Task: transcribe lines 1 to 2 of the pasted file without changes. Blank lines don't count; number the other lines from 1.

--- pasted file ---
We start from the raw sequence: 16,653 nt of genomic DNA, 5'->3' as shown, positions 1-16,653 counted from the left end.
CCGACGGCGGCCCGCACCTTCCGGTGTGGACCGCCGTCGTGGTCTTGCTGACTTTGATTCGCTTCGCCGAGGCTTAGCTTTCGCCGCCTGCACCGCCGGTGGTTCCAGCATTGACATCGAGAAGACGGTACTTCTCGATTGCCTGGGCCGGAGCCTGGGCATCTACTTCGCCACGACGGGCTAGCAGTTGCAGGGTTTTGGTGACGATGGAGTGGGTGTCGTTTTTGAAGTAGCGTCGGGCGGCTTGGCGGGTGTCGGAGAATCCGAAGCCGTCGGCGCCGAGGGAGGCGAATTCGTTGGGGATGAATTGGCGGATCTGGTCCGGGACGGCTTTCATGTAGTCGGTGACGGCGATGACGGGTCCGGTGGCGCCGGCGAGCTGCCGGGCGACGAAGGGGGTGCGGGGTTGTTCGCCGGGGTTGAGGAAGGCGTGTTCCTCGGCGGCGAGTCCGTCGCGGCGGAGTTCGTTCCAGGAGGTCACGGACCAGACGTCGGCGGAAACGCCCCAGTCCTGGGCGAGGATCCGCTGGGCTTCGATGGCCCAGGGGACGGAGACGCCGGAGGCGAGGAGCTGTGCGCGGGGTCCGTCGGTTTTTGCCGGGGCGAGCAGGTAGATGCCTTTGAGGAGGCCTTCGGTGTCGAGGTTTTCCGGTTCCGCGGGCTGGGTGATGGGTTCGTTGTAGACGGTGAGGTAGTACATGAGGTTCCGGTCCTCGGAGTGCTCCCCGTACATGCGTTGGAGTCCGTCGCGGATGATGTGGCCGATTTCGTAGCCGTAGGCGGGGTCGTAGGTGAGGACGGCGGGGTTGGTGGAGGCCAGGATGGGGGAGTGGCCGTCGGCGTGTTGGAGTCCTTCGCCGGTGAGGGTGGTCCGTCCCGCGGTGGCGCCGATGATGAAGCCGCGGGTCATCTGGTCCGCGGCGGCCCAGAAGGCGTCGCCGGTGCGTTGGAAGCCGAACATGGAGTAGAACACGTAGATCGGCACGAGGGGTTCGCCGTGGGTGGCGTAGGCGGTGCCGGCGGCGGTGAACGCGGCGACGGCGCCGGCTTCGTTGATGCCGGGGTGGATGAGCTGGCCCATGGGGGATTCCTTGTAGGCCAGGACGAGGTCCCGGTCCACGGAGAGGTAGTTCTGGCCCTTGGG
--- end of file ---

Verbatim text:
We start from the raw sequence: 16,653 nt of genomic DNA, 5'->3' as shown, positions 1-16,653 counted from the left end.
CCGACGGCGGCCCGCACCTTCCGGTGTGGACCGCCGTCGTGGTCTTGCTGACTTTGATTCGCTTCGCCGAGGCTTAGCTTTCGCCGCCTGCACCGCCGGTGGTTCCAGCATTGACATCGAGAAGACGGTACTTCTCGATTGCCTGGGCCGGAGCCTGGGCATCTACTTCGCCACGACGGGCTAGCAGTTGCAGGGTTTTGGTGACGATGGAGTGGGTGTCGTTTTTGAAGTAGCGTCGGGCGGCTTGGCGGGTGTCGGAGAATCCGAAGCCGTCGGCGCCGAGGGAGGCGAATTCGTTGGGGATGAATTGGCGGATCTGGTCCGGGACGGCTTTCATGTAGTCGGTGACGGCGATGACGGGTCCGGTGGCGCCGGCGAGCTGCCGGGCGACGAAGGGGGTGCGGGGTTGTTCGCCGGGGTTGAGGAAGGCGTGTTCCTCGGCGGCGAGTCCGTCGCGGCGGAGTTCGTTCCAGGAGGTCACGGACCAGACGTCGGCGGAAACGCCCCAGTCCTGGGCGAGGATCCGCTGGGCTTCGATGGCCCAGGGGACGGAGACGCCGGAGGCGAGGAGCTGTGCGCGGGGTCCGTCGGTTTTTGCCGGGGCGAGCAGGTAGATGCCTTTGAGGAGGCCTTCGGTGTCGAGGTTTTCCGGTTCCGCGGGCTGGGTGATGGGTTCGTTGTAGACGGTGAGGTAGTACATGAGGTTCCGGTCCTCGGAGTGCTCCCCGTACATGCGTTGGAGTCCGTCGCGGATGATGTGGCCGATTTCGTAGCCGTAGGCGGGGTCGTAGGTGAGGACGGCGGGGTTGGTGGAGGCCAGGATGGGGGAGTGGCCGTCGGCGTGTTGGAGTCCTTCGCCGGTGAGGGTGGTCCGTCCCGCGGTGGCGCCGATGATGAAGCCGCGGGTCATCTGGTCCGCGGCGGCCCAGAAGGCGTCGCCGGTGCGTTGGAAGCCGAACATGGAGTAGAACACGTAGATCGGCACGAGGGGTTCGCCGTGGGTGGCGTAGGCGGTGCCGGCGGCGGTGAACGCGGCGACGGCGCCGGCTTCGTTGATGCCGGGGTGGATGAGCTGGCCCATGGGGGATTCCTTGTAGGCCAGGACGAGGTCCCGGTCCACGGAGAGGTAGTTCTGGCCCTTGGG